Western Spy Chiefs Sound Alarm on Chinese Espionage at Silicon Valley Meeting

Western Spy Chiefs Sound Alarm on Chinese Espionage at Silicon Valley Meeting
Representatives of the Five Eyes intelligence sharing network (FBI)

The Lede: Leading Western intelligence officials issued comments on Tuesday accusing China of intellectual property theft and using artificial intelligence for hacking and spying on technology firms in their nations following meetings with private companies in the U.S. innovation hub Silicon Valley. The meeting comes as the rivalry between the Western allies and China permeates the areas of national security, diplomacy, and advanced commercial technology.

What We Know:

  • FBI director Christopher Wray hosted officials from the Five Eyes intelligence sharing network at Stanford University. The group comprises the U.S., U.K., Canada, Australia, and New Zealand in an effort to turn attention to risks posed by China in sensitive technology sectors ranging from quantum computing and artificial intelligence to synthetic biology. His counterparts include Mike Burgess, head of the Australian Security Intelligence Organization, David Vigneault, director of the Canadian Security Intelligence Service, and Andrew Hampton, New Zealand’s Security Intelligence Service chief. 
  • The intelligence officials said that China was using hacking, pressure on Chinese students, informants in Western companies, and joint ventures with Western firms to access and steal critical technology. Vigneault noted that laws in China compelled nationals anywhere in the world to provide information to Beijing’s intelligence services.
  • This is the first time the Five Eyes intelligence network has jointly and publicly called out China on it. 

The Background: Shortly before the meeting of The Commerce Department strengthened export restrictions on U.S. produced chips in an effort to manage China’s development of AI and other technologies that could be used for military and security purposes. The U.S. Justice Department has also recently been working on shutting down illegal overseas police stations that have allegedly been used to monitor and intimidate dissidents as part of this security matter.

Likely Outcomes:

  • Technology firms, while concerned about intellectual property theft, may be more concerned by government measures to limit the sale of their products to China. Private firms may take extra precautions moving forward to keep up with the threats detailed in these warnings, but these comments likely signal a renewed urgency by the national security side of Western governments and a desire to bring about policy to address these concerns about spying and the technological competition with China.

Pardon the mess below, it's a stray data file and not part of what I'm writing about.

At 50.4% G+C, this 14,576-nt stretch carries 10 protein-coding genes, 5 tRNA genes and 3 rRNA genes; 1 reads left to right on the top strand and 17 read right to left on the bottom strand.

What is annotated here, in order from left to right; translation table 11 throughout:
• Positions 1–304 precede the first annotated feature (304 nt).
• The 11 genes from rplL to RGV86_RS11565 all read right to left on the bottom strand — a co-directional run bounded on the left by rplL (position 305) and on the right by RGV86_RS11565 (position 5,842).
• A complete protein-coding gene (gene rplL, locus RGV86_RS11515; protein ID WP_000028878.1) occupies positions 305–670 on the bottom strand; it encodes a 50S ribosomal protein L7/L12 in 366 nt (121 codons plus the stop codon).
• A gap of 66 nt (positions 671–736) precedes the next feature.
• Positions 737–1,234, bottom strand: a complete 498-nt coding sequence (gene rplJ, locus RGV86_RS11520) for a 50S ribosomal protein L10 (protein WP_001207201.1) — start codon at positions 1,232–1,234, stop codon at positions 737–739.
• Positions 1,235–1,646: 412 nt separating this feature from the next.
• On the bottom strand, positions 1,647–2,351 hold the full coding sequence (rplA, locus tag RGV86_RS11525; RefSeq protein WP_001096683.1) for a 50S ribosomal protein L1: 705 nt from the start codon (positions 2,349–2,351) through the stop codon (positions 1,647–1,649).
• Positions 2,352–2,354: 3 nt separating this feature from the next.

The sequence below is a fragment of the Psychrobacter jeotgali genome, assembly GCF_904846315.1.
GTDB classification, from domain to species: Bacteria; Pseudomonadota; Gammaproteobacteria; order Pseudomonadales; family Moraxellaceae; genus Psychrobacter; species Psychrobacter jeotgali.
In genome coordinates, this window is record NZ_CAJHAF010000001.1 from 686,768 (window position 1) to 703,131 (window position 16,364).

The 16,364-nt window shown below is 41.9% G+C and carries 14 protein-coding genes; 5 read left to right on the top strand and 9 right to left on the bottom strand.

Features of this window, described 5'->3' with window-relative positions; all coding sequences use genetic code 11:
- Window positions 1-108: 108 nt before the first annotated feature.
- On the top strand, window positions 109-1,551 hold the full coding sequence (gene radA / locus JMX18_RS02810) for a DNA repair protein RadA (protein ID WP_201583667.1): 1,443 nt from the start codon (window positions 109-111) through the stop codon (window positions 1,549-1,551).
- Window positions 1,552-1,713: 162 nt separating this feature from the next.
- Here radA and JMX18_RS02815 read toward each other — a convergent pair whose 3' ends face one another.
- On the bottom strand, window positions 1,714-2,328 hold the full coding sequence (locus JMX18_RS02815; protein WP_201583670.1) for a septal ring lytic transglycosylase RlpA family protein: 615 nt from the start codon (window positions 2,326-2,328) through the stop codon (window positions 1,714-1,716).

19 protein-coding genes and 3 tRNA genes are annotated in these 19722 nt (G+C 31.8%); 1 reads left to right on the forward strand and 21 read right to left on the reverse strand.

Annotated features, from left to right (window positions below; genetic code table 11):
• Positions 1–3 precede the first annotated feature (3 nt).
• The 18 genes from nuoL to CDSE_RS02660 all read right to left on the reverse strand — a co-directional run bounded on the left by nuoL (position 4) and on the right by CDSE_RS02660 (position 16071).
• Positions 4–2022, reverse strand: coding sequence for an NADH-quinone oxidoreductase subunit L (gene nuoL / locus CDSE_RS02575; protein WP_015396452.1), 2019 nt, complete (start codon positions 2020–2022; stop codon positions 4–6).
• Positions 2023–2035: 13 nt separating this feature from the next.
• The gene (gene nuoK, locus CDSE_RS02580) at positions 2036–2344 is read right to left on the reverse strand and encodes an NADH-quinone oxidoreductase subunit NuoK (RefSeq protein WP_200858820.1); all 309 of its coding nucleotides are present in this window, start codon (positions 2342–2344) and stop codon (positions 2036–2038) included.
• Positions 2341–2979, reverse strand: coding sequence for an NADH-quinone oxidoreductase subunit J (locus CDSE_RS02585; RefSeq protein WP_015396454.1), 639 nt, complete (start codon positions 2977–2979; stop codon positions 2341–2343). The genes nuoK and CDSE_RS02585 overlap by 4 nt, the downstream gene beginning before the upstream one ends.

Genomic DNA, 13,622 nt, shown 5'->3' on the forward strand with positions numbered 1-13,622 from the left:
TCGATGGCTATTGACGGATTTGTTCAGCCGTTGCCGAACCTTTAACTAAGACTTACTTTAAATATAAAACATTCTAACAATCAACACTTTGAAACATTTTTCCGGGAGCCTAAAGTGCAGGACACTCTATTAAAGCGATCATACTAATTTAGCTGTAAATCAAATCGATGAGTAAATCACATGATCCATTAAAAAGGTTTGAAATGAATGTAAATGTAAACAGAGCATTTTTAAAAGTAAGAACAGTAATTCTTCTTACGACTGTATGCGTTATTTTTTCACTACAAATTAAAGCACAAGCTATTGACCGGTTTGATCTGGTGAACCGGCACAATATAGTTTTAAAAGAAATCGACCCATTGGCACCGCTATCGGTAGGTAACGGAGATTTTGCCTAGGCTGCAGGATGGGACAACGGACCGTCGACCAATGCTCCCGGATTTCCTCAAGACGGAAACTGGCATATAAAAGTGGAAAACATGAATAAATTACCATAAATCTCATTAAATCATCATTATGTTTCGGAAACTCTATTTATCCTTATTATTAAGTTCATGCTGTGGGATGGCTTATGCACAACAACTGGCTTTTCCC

• Future measures will likely include stricter mandates on technology companies, research institutions, and perhaps tighter requirements in the flow of Chinese nationals. It is also likely that Chinese business operations in the U.S. and Western countries will face even greater scrutiny.  
  • High-skilled Chinese nationals working in these sensitive fields may take their talents to other parts of the world or remain in China as relocation to the West is expected to be less attractive.  


"Part of what makes it so challenging is all of those tools deployed in tandem, at a scale the likes of which we've never seen. We worry about AI as an amplifier for all sorts of misconduct. If you think about what AI can do to help leverage that data to take what's already the largest hacking program in the world by a country mile, and make it that much more effective - that's what we're worried about.” - Christopher Wray, director of the FBI

“The Chinese government is engaged in the most sustained, scaled and sophisticated theft of intellectual property and expertise in human history. China has developed a ruthless business model aimed at seizing commercial advantage . . . stealing intellectual property is the first step.” – Mike Burgess, director general of security of the Australian Security Intelligence Organization (ASIO)

“If you are anywhere near the cutting edge of tech, you may not be interested in geopolitics, but geopolitics is interested in you.” – Ken McCallum, director general of MI5

Good Reads:

Five Eyes spy chiefs warn Silicon Valley over Chinese threat (FT)

Allied Spy Chiefs Warn of Chinese Espionage Targeting Tech Firms (NYT)

Five Eyes intelligence chiefs warn on China's 'theft' of intellectual property (Reuters)